Objective: To evaluate left and right ventricular functions using tissue Doppler echocardiography (TDE) and myocardial performance index (MPI) methods in patients with slow coronary flow (SCF) and to determine the relationship between these parameters and thrombolysis in myocardial infarction frame count in SCF patients. Subjects and Methods: Thirty-five patients (20 males and 15 females) with SCF who underwent coronary angiography and 35 age- and sex-matched controls (14 males and 21 females) without SCF who underwent elective coronary angiography were enrolled in the study. Left ventricular (LV) and right ventricular (RV) functions were examined using conventional echocardiography and TDE. Results: LV systolic myocardial velocity (Sm), early myocardial velocity (Em), late myocardial velocity (Am), and Em/Am ratio were similar in both the SCF and control groups; however, isovolumetric relaxation time (IRT) was higher in the SCF group compared to the control group (IRT: 99 ± 17 vs. 88 ± 20; p = 0.01). In patients with SCF, LV MPI was higher than in the control group, but this was not statistically significant (0.61 ± 0.11 vs. 0.56 ± 0.12; p = 0.07). The RV tricuspid annular velocities and MPI were similar in the SCF and control groups. Conclusion: This study showed that SCF affected LV functions echocardiographically and could cause partially reduced LV performance. In addition, SCF did not affect RV functions echocardiographically.
Slow coronary flow (SCF) is a rare angiographic finding observed in patients with normal or near-normal coronary arteries and is characterized by slow contrast flow to the distal vascular structures during angiography . Etiopathogenesis of SCF is still not clear. Previous studies indicate that microvascular reserve anomalies, increased vasoconstrictor response, decreased NO levels, inflammation, and adrenergic hyperactivation contribute to the etiopathogenesis of SCF [1,2,3,4,5,6]. There is very little information on the incidence of this disease, except in a study by Goel et al.  who report an incidence of 1%.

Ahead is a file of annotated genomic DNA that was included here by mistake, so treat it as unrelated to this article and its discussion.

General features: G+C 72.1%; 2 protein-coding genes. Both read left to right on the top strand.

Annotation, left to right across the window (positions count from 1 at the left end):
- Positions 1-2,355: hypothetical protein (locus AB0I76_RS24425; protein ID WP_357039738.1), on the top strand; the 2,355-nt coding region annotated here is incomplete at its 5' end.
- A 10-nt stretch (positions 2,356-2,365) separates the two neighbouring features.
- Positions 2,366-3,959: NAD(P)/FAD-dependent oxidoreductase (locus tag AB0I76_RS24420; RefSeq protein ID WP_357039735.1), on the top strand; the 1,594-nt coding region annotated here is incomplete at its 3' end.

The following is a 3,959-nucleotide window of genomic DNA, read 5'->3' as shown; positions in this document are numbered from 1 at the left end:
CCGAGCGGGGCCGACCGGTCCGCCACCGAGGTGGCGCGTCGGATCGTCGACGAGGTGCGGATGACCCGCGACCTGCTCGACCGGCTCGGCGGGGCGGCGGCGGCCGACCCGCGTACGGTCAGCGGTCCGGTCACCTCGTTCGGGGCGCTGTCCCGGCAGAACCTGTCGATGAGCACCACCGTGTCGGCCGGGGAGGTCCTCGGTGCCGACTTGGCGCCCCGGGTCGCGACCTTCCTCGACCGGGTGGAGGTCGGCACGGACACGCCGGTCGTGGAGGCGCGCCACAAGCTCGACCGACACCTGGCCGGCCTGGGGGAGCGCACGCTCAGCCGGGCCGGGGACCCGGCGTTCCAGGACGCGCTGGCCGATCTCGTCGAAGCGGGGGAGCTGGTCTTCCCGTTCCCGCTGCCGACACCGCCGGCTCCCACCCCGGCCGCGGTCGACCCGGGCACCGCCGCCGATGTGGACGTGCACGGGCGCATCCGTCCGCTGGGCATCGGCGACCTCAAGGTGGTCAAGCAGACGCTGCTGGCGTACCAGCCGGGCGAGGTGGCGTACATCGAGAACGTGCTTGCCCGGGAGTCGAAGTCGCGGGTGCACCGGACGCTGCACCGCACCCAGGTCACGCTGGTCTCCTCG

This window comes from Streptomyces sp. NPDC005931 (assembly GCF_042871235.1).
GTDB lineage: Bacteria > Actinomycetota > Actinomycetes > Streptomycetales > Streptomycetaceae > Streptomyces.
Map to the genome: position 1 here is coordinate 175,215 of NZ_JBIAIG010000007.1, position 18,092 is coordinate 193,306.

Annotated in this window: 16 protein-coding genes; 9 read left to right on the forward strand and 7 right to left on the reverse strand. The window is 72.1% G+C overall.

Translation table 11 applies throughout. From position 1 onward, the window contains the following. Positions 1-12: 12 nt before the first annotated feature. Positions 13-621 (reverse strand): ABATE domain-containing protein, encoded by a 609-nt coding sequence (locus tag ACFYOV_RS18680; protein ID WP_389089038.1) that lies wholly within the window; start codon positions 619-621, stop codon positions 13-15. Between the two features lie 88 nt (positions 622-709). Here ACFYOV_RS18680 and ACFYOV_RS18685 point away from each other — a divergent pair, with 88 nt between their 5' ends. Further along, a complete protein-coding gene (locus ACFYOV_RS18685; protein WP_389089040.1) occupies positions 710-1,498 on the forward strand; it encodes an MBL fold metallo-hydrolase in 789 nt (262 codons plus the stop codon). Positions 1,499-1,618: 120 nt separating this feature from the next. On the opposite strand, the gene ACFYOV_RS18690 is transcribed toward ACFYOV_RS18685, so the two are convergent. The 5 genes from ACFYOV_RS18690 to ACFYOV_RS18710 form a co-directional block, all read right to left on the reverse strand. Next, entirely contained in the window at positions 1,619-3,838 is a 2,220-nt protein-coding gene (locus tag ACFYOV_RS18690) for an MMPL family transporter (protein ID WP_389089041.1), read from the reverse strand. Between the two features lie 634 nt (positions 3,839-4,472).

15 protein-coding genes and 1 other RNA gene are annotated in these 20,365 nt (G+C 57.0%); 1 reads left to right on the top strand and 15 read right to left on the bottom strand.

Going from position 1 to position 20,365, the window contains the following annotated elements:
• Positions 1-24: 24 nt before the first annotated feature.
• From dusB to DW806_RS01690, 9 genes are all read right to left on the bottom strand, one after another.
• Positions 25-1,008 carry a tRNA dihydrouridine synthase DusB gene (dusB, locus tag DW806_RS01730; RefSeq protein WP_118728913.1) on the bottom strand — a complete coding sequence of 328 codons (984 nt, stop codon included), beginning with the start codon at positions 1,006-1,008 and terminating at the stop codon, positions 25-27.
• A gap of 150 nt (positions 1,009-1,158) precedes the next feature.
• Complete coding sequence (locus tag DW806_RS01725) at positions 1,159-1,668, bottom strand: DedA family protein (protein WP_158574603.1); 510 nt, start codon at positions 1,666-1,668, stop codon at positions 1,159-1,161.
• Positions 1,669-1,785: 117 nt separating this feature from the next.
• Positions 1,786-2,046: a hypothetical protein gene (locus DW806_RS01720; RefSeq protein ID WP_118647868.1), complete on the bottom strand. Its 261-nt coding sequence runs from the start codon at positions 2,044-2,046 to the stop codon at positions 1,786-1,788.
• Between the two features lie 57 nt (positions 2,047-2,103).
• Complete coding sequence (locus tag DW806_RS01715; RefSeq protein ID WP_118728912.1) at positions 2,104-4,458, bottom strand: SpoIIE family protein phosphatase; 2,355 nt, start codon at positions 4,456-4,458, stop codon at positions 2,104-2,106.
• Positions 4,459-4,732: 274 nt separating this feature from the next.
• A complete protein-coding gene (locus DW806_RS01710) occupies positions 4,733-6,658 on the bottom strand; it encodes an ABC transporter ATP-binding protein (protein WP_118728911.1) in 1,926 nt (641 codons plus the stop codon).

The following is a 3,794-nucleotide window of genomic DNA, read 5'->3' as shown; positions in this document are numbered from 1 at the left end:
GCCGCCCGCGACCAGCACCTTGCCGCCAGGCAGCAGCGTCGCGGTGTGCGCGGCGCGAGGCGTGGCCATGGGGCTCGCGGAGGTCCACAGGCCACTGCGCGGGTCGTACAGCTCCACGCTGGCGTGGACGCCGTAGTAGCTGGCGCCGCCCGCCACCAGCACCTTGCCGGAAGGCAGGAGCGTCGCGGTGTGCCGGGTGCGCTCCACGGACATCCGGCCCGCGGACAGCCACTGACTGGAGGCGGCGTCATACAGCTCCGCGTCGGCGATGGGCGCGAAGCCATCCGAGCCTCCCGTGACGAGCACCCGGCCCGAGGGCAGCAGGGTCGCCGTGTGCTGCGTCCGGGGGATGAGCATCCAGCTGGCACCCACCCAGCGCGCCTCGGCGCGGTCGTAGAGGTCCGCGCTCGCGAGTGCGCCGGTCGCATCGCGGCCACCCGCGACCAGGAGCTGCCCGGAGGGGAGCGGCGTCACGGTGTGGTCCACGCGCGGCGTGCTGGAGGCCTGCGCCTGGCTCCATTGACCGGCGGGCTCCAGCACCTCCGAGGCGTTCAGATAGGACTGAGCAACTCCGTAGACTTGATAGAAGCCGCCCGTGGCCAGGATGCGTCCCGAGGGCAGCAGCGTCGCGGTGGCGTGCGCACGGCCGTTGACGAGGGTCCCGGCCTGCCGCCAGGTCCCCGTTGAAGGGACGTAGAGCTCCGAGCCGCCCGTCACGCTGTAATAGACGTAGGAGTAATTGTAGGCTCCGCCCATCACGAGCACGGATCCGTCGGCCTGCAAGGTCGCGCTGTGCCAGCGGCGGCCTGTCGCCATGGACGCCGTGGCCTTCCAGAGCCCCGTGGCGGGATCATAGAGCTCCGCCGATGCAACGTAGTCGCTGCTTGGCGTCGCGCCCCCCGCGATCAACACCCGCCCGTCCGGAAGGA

The thrombolysis in myocardial infarction (TIMI) frame count (TFC) method is an objective method for evaluating coronary blood flow. This method measures the number of frames over which the contrast (dye) flows from the injection site to a predefined distal point . Previous studies showed that in arteries with slow flow, TFC is significantly increased [1,9,10].
Moreover, previous studies [11,12,13] showed that left ventricular (LV) diastolic function diminished before systolic function and that this functional disorder is localized [11,12,13]. There are several studies using classical transmitral flow pulsed wave Doppler (PWD) in SCF patients, and these studies showed defective LV filling and diastolic function [9,10].
Tissue Doppler echocardiography (TDE) is a technique derived by modifications from the PWD technique and is a popular method to quantitatively evaluate global or local systolic and diastolic functions of the ventricles. Due to the limitations of the PWD method in diastolic function disorders, the TDE technique is becoming more popular .
Myocardial performance index (MPI) is an important parameter that can be calculated using classical PWD and TDE which reflects both diastolic and systolic functions. Elevated MPI values reflect poor prognosis in some patient groups [15,16,17]. In the literature, there are many studies [9,18] evaluating LV function in SCF patients by PWD, but studies using TDE to evaluate LV function in SCF patients are rare . In addition, there is only 1 study in the published literature about evaluating right ventricular (RV) function in SCF patients by TDE or MPI methods. In this study, we aimed to evaluate both ventricular functions using TDE and MPI methods in patients with SCF and to determine the relationship between these parameters and TFC in SCF patients.
Subjects and Methods